Purpose To determine whether unilateral external fixation using a staged multiplanar reduction technique restores anatomic volar tilt in a distal radius fracture model. Methods We used radiographic images to obtain baseline measurements in 20 fresh-frozen cadaveric wrists. Through a standard dorsal approach to the radius, we performed osteotomies to simulate displaced AO/ASIF type C2 fractures. After placement of a unilateral external fixator, a stepwise technique of applying longitudinal traction followed by a volar translational maneuver was performed. Radiographic imaging was obtained after each step of the multiplanar reduction technique. Results Standard longitudinal traction did not restore volar tilt angles to their baseline measurements. The addition of a volar translation maneuver had a significant effect on restoring baseline volar tilt. There was a statistically significant difference in volar tilt measurements between straight longitudinal traction and volar translation. Radial inclination, radial height, and ulnar variance did not differ significantly between longitudinal traction and the addition of volar translation. Conclusions A criticism of traditional external fixation is the inability of longitudinal ligamentotaxis to attain sagittal plane (volar tilt) reduction of the articular surface. This study demonstrates that a multiplanar reduction technique using unilateral external fixation devices on cadaveric distal radius fractures can achieve an acceptable reduction. Clinical relevance External fixation of distal radius fractures may be favorable in situations where soft tissue loss, wound contamination, and comorbid medical factors preclude the use of internal fixation techniques. A multiplanar reduction technique using a unilateral external fixation device may facilitate fracture reduction in acceptable alignment.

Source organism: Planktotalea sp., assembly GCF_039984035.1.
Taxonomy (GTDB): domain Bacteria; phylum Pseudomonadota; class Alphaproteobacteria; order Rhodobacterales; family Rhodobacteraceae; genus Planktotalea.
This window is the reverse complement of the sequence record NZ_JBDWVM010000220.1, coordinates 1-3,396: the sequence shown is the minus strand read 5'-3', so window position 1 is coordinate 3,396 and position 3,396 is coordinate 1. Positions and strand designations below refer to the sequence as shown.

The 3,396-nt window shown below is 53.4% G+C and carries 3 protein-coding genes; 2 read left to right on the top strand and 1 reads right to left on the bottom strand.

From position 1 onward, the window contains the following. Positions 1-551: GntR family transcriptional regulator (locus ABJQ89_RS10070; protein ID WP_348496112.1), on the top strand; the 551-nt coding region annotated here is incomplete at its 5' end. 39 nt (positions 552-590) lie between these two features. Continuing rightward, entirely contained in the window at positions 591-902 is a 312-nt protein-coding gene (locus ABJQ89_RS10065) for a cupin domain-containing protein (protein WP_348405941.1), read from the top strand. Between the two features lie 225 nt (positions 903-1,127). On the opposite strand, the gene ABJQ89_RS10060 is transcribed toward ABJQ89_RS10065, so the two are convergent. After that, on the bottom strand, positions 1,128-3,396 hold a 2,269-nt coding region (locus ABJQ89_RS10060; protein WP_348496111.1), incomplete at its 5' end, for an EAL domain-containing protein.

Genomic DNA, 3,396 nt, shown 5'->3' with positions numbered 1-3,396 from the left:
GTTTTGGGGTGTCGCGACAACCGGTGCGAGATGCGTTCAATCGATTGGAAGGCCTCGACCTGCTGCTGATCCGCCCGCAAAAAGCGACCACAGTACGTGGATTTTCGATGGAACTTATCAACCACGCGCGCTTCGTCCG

|Original language||English (US)|
|Number of pages||6|
|Journal||Journal of Hand Surgery|
|State||Published - Jul 2017|
All Science Journal Classification (ASJC) codes
- Orthopedics and Sports Medicine